As Michael says, 'not all people can become beekeepers, but the more people who have a deep feeling for the bees, the happier the bees will be'.

P J Chandler

10 Things You Can Do to Help Save the Bees

Bees are in trouble, and it is mostly because of us. We have destroyed much of their natural habitat, we have poisoned their food and in the case of honeybees, we have used and abused them for our own purposes while not giving enough attention to their needs and welfare.

Honeybees have been evolving for a very long time – the fossil record goes back at least 100 million years – and they became remarkably successful due to their adaptability to different climates, varied flora and their tolerance of many shapes and sizes of living accommodation. They became attractive to humans because of their unique ability to produce useful things, apparently out of thin air: honey, wax and propolis.

Until the nineteenth century, they were kept in pots, skeps, baskets and a variety of wooden boxes intended more-or-less to imitate their natural habitat of choice, the hollow tree. With the invention of the 'movable frame' hive, the second half of that century saw an exponential growth in commercial-scale beekeeping, and by the time motor vehicles became widely available, beekeeping on a widespread and industrial scale became a practical possibility.

Since then, bees have been treated in rather the same way as battery hens: routinely dosed with antibiotics and miticides in an effort to keep them producing, despite the growing problems of diseases and parasites and insecticide-treated plants that have led to the emergence of so-called 'Colony Collapse Disorder', especially in the massive bee-farming operations in the USA.

It doesn't have to be like this. Some beekeepers have realized that, if bees are to become healthy enough to develop resistance to disease and the ability to adapt to pests, then they have to be treated differently – and not just by beekeepers.

Here are some things you can do to help the bees:

1. Stop using insecticides - especially for 'cosmetic' gardening.
There are better ways of dealing with pests - especially biological controls. Modern pesticides are extremely powerful and many are long-lasting and very toxic to bees and other insects. Removing all unnecessary pesticides from the environment is probably the single most important thing we can do to help save the bees.

2. Avoid seeds coated with systemic insecticides.
Beware - many farm seeds are now coated with Clothianidin and related systemic insecticides, which cause the entire plant to become toxic to bees and all other insects that may feed on it. The same coatings may soon appear on garden seeds. Check your seed packets carefully - and if in doubt, ask the manufacturer for full information.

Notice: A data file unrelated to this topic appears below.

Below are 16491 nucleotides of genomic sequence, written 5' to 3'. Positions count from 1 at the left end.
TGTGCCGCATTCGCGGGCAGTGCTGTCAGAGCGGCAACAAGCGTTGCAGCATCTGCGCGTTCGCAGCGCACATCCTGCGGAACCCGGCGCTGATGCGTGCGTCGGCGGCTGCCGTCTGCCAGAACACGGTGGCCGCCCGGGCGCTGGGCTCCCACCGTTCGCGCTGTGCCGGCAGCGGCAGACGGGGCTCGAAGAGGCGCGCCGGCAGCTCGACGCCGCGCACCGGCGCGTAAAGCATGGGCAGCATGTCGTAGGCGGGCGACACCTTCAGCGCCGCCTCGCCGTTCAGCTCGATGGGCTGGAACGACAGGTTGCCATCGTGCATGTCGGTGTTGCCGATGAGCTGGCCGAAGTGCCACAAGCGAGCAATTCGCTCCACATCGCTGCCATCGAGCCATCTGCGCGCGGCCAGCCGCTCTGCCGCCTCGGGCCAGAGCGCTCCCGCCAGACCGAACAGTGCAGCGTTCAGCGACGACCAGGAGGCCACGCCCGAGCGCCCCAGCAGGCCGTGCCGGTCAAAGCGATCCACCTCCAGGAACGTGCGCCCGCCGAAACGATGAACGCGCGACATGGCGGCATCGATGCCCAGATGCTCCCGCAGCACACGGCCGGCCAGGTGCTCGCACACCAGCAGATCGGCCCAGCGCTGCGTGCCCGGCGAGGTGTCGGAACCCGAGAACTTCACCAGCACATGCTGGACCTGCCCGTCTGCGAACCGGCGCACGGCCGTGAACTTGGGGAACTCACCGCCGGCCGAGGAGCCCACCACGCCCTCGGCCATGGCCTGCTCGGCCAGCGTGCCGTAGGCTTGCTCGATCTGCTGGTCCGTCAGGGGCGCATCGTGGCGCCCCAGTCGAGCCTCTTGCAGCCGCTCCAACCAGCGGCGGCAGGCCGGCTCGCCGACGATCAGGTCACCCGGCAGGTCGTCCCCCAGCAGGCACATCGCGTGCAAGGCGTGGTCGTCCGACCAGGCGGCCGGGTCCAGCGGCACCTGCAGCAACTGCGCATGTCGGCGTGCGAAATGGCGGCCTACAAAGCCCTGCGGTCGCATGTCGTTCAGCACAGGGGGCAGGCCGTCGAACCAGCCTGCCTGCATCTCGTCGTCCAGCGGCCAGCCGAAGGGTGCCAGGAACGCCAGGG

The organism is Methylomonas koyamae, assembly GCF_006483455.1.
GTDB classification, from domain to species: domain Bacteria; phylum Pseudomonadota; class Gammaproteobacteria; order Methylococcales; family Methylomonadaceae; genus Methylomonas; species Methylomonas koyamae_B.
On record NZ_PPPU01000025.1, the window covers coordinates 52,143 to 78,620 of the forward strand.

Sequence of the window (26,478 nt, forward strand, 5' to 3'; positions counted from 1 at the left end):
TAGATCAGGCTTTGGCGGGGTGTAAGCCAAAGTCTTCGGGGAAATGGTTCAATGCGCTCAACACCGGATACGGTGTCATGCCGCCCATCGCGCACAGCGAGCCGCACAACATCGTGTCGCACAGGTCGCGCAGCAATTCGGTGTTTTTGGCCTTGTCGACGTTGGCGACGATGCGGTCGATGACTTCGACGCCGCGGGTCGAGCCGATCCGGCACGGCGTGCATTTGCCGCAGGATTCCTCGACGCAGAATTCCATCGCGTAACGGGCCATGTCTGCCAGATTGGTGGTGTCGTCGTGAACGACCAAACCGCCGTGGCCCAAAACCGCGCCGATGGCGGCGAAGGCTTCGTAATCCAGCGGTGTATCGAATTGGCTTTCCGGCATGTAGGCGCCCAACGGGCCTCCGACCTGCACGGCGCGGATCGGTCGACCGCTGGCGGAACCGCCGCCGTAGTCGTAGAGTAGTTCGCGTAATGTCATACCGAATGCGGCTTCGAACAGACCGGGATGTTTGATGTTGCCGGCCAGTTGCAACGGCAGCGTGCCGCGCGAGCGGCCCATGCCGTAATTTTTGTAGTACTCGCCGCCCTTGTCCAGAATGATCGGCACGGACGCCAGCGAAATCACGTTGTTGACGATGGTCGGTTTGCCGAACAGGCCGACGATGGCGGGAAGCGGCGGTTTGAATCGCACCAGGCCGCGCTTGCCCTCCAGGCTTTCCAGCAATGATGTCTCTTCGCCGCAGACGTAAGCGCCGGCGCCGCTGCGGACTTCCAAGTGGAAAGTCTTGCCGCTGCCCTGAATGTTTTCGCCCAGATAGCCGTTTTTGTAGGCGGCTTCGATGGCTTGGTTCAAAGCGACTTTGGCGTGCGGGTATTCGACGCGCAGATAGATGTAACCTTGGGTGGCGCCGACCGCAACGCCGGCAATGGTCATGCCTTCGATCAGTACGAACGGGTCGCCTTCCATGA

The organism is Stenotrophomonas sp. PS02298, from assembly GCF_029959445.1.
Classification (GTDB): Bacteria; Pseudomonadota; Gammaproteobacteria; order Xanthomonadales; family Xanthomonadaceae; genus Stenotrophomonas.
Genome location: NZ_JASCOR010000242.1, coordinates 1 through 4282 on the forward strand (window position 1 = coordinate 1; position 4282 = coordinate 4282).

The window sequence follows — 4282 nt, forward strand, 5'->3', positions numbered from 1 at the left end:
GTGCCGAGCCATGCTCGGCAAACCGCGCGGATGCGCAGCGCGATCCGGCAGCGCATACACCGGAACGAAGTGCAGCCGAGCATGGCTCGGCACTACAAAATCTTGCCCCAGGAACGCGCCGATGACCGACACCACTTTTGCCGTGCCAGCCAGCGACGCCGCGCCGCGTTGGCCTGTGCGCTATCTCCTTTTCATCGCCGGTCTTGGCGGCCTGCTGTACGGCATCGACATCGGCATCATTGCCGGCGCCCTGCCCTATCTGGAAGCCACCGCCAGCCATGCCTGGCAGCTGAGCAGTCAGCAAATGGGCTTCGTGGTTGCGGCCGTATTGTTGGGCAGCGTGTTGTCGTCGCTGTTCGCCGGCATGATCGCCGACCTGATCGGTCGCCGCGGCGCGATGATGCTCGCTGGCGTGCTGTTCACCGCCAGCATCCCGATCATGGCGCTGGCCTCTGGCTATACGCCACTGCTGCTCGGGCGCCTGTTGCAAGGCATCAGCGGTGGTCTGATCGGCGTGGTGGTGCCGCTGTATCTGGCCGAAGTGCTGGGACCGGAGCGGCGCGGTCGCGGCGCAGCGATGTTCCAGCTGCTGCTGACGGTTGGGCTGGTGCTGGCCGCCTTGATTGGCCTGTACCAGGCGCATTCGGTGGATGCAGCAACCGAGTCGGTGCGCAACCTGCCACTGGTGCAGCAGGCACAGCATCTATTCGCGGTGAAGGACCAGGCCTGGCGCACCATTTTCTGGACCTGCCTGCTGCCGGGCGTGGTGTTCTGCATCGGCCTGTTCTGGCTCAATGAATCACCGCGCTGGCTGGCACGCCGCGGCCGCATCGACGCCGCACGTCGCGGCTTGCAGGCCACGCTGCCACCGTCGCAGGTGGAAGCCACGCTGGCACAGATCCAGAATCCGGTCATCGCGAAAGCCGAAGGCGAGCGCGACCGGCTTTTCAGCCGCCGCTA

3. Read the labels on garden compost - beware hidden killers!
Some garden and potting composts are on sale that contain Imidacloprid - a deadly insecticide manufactured by Bayer. It is often disguised as 'vine weevil protection' or similar, but it is highly toxic to all insects and all soil life, including beneficial earthworms. The insecticide is taken up by plants, and if you use this compost in hanging baskets, bees seeking water from the moist compost may be killed.

4. Create natural habitat.
If you have space in your garden, let some of it go wild to create a safe haven for bees and other insects and small mammals. Gardens that are too tidy are not so wildlife-friendly.

5. Plant bee-friendly flowers.
You can buy wildflower seeds from many seed merchants, and they can be sown in any spare patch of ground - even on waste ground that is not being cultivated. Some 'guerilla gardeners' even plant them in public parks and waste ground.

6. Provide a site for beehives.
If you have some space to spare, you could offer a corner of your garden to a local beekeeper as a place to keep a hive or two. They will need to have regular access, so bear this in mind when considering a site.

7. Make a wild bee house.
Providing a simple box as a place for feral bees to set up home is one step short of taking up beekeeping, but may appeal to those who want to have bees around but don't want to get involved with looking after them. Ideas for such boxes will be available at

8. Support your local beekeepers.
Many people believe that local honey can help to reduce the effects of hayfever and similar allergies, which is one good reason to buy honey from a local beekeeper rather than from supermarkets, most of which source honey from thousands of miles away. If you can, find a beekeeper who does not use any chemicals in their hives and ask for pure comb honey for a real treat.

9. Learn about bees - and tell others.
Bees are fascinating creatures that relatively few people take the trouble to understand. Read a good book about bees and beekeeping, and who knows - you might decide to -

10. Become a 'natural' beekeeper.
It is easier than you might imagine to become a beekeeper - and you don't need any of the expensive equipment in the glossy catalogues! Everything you need to keep bees successfully can be made by anyone with a few simple tools: if you can put up a shelf, you can probably build a beehive! For details, see

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Phil Chandler is author of The Barefoot Beekeeper and has a busy discussion forum for natural beekeeping on his web site at

A new charity – Friends of the Bees – has been created to raise awareness of the bees' health problems and to promote more natural methods of beekeeping. See their web site at